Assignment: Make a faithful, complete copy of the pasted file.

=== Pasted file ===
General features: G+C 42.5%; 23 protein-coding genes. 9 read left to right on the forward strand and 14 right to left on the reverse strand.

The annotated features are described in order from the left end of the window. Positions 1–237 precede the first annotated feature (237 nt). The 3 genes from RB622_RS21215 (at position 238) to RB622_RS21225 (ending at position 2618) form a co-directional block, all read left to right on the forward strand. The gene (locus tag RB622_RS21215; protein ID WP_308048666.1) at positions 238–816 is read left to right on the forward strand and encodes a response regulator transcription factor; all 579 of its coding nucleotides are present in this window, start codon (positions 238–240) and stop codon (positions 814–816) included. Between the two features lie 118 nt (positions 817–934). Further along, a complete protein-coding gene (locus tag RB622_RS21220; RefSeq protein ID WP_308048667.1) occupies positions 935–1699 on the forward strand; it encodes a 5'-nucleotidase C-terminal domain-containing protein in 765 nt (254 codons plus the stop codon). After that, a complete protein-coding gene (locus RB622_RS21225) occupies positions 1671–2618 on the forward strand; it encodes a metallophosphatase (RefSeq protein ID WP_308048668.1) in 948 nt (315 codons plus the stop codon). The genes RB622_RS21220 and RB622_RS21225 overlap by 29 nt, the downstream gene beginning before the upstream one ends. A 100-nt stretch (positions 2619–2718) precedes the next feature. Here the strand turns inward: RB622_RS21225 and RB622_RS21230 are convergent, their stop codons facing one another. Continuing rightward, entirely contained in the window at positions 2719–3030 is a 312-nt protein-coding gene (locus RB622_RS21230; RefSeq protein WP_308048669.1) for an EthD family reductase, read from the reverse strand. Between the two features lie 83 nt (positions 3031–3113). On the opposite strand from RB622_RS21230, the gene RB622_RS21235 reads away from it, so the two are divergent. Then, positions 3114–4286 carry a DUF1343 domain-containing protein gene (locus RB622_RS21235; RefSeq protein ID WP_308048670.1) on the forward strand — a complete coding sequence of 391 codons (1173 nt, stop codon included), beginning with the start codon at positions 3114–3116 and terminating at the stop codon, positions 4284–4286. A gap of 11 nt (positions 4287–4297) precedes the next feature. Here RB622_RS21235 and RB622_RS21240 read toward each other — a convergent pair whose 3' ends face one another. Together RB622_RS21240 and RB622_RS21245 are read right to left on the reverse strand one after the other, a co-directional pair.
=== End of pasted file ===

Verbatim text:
General features: G+C 42.5%; 23 protein-coding genes. 9 read left to right on the forward strand and 14 right to left on the reverse strand.

The annotated features are described in order from the left end of the window. Positions 1–237 precede the first annotated feature (237 nt). The 3 genes from RB622_RS21215 (at position 238) to RB622_RS21225 (ending at position 2618) form a co-directional block, all read left to right on the forward strand. The gene (locus tag RB622_RS21215; protein ID WP_308048666.1) at positions 238–816 is read left to right on the forward strand and encodes a response regulator transcription factor; all 579 of its coding nucleotides are present in this window, start codon (positions 238–240) and stop codon (positions 814–816) included. Between the two features lie 118 nt (positions 817–934). Further along, a complete protein-coding gene (locus tag RB622_RS21220; RefSeq protein ID WP_308048667.1) occupies positions 935–1699 on the forward strand; it encodes a 5'-nucleotidase C-terminal domain-containing protein in 765 nt (254 codons plus the stop codon). After that, a complete protein-coding gene (locus RB622_RS21225) occupies positions 1671–2618 on the forward strand; it encodes a metallophosphatase (RefSeq protein ID WP_308048668.1) in 948 nt (315 codons plus the stop codon). The genes RB622_RS21220 and RB622_RS21225 overlap by 29 nt, the downstream gene beginning before the upstream one ends. A 100-nt stretch (positions 2619–2718) precedes the next feature. Here the strand turns inward: RB622_RS21225 and RB622_RS21230 are convergent, their stop codons facing one another. Continuing rightward, entirely contained in the window at positions 2719–3030 is a 312-nt protein-coding gene (locus RB622_RS21230; RefSeq protein WP_308048669.1) for an EthD family reductase, read from the reverse strand. Between the two features lie 83 nt (positions 3031–3113). On the opposite strand from RB622_RS21230, the gene RB622_RS21235 reads away from it, so the two are divergent. Then, positions 3114–4286 carry a DUF1343 domain-containing protein gene (locus RB622_RS21235; RefSeq protein ID WP_308048670.1) on the forward strand — a complete coding sequence of 391 codons (1173 nt, stop codon included), beginning with the start codon at positions 3114–3116 and terminating at the stop codon, positions 4284–4286. A gap of 11 nt (positions 4287–4297) precedes the next feature. Here RB622_RS21235 and RB622_RS21240 read toward each other — a convergent pair whose 3' ends face one another. Together RB622_RS21240 and RB622_RS21245 are read right to left on the reverse strand one after the other, a co-directional pair.